Influenced by Charlie Chaplin and the escapism of the cinema, Landau pursued an acting career.[13] While at the Actors Studio, becoming good friends with James Dean. He recalled, "James Dean was my best friend. We were two young would-be and still-yet-to-work unemployed actors, dreaming out loud and enjoying every moment ... We'd spend lots of time talking about the future, our craft and our chances of success in this newly different, ever-changing modern world we were living in."[14][13]

In 1957, he made his Broadway debut in Middle of the Night. Landau made his first major film appearance in Alfred Hitchcock's North by Northwest (1959) starring Cary Grant and Eva Marie Saint. Landau portrayed Leonard, the right-hand man of a criminal portrayed by James Mason.[15] Variety praised Landau's performance writing, "[His performance] creates individuality and excitement."[16] That same year he acted in the Korean War film Pork Chop Hill starring Gregory Peck and directed by Lewis Milestone, and the black comedy The Gazebo starring Glenn Ford and Debbie Reynolds and directed by George Marshall. He appeared on television in "Wanted: Dead or Alive" S2 E19 "The Monster" as Khorba, a rogue elephant trainer who uses his elephant to rob miners of their gold. The series starred Steve McQueen; the episode first aired on 1/14/1960. In 1962 he acted in the Western film Stagecoach to Dancers' Rock. In 1963 he plays a survivor of a post-pandemic world in The Outer Limits episode, "The Man Who Was Never Born." He returned for a second guest appearance on the series as scientist Richard Bellero in "The Bellero Shield." (1964).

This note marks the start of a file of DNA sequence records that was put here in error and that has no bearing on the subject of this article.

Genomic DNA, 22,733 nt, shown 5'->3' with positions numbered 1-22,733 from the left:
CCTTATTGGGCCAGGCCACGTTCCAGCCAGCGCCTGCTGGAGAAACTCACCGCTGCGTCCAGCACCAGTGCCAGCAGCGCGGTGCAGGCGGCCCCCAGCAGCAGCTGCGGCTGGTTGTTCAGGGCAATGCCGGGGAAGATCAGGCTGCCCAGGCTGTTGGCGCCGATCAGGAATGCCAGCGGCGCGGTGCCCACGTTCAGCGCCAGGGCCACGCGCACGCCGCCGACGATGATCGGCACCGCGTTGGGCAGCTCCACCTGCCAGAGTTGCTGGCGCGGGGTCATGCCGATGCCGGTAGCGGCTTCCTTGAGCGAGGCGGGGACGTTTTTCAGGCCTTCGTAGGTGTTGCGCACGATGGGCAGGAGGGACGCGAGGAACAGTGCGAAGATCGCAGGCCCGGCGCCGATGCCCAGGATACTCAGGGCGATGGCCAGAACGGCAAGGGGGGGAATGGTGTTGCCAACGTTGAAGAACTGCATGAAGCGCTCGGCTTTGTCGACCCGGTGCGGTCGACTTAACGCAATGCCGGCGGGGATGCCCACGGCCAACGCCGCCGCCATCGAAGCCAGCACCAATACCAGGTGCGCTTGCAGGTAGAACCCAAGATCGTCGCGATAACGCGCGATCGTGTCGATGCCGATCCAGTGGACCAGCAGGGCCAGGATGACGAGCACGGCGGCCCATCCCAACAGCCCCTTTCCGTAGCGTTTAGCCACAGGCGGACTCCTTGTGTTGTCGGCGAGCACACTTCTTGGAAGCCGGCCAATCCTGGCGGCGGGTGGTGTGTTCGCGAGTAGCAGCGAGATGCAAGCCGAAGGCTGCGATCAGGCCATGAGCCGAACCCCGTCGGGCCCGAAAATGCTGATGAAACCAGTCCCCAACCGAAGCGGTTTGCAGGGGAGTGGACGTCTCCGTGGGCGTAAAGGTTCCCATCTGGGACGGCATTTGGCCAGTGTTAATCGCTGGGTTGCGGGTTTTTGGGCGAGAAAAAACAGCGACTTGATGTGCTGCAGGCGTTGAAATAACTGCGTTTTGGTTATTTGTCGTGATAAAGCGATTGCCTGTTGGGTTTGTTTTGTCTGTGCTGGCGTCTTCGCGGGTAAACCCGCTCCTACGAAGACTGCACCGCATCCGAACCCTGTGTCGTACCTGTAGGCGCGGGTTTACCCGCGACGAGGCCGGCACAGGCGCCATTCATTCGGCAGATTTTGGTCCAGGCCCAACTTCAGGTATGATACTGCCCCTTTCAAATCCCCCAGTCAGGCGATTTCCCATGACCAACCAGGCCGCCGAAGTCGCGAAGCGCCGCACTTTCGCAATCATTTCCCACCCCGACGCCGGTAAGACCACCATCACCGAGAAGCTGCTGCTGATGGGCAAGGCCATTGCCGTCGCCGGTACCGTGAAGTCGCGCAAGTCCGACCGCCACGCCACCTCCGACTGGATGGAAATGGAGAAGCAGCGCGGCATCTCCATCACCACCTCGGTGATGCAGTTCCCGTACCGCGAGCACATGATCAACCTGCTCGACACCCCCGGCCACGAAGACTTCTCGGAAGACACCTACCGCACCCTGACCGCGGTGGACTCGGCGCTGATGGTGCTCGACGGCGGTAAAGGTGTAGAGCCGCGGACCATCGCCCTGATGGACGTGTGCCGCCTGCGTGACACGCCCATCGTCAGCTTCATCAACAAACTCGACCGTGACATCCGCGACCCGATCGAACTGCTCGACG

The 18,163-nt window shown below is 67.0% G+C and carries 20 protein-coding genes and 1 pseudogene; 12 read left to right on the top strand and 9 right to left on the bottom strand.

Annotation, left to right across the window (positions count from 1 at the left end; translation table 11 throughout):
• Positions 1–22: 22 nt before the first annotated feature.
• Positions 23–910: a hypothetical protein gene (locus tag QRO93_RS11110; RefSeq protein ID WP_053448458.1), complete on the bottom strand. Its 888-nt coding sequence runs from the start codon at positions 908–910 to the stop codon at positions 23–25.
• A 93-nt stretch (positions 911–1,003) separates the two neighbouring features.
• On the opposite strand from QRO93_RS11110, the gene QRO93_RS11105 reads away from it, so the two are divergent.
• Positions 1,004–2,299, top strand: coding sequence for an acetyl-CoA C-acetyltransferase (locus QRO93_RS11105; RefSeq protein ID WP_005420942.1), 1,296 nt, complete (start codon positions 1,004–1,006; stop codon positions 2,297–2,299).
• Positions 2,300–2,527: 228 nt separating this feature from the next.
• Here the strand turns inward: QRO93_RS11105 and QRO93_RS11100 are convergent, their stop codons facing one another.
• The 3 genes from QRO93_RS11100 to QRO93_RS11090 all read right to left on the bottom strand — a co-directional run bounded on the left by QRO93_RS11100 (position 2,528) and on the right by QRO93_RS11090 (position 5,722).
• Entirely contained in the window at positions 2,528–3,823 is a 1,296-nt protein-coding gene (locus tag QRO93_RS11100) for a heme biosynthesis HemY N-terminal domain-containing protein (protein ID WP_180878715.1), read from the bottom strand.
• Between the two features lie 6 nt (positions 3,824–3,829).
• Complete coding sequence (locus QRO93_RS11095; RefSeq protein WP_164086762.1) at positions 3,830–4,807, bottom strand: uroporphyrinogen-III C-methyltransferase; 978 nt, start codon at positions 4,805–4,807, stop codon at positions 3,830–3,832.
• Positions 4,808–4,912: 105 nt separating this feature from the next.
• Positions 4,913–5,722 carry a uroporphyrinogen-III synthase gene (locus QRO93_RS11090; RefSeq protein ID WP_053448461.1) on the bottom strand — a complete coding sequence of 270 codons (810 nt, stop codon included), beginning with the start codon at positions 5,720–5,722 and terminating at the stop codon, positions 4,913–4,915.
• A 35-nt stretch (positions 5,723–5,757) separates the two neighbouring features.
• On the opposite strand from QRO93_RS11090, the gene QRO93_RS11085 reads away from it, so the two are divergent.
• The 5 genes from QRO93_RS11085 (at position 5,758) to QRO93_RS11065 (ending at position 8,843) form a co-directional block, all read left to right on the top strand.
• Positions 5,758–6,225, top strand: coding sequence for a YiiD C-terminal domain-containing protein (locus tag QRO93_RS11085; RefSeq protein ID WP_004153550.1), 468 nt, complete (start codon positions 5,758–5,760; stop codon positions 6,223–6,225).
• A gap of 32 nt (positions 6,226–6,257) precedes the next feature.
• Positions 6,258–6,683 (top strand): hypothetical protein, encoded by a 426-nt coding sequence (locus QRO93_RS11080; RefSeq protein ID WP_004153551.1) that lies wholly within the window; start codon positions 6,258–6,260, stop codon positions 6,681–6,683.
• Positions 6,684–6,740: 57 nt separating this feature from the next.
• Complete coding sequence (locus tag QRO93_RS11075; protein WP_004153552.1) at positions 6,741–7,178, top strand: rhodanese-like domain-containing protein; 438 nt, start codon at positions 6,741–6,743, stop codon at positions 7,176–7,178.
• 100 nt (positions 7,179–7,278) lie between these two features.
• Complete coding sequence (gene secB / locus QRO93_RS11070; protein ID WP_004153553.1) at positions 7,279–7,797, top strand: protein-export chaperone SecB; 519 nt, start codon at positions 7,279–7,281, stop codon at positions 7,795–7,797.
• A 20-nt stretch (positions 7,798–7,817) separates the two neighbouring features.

He had featured roles in two 1960s epics: Rufio in the Joseph L. Mankiewicz directed Cleopatra (1963) and Caiaphas in the George Stevens directed The Greatest Story Ever Told (1965). The latter was an historical epic which cost a reported $20 million and featured performances from stars such as Charlton Heston, Max Von Sydow, Claude Rains, Dorothy McGuire, Jose Ferrer, Roddy McDowell, and Angela Lansbury. The following year he played a ruthless killer in the Western action adventure prequel Nevada Smith (1966) starring Steve McQueen.[13]

1966–1969: Mission: Impossible and acclaim[edit]

Landau in his role as Rollin Hand in Mission: Impossible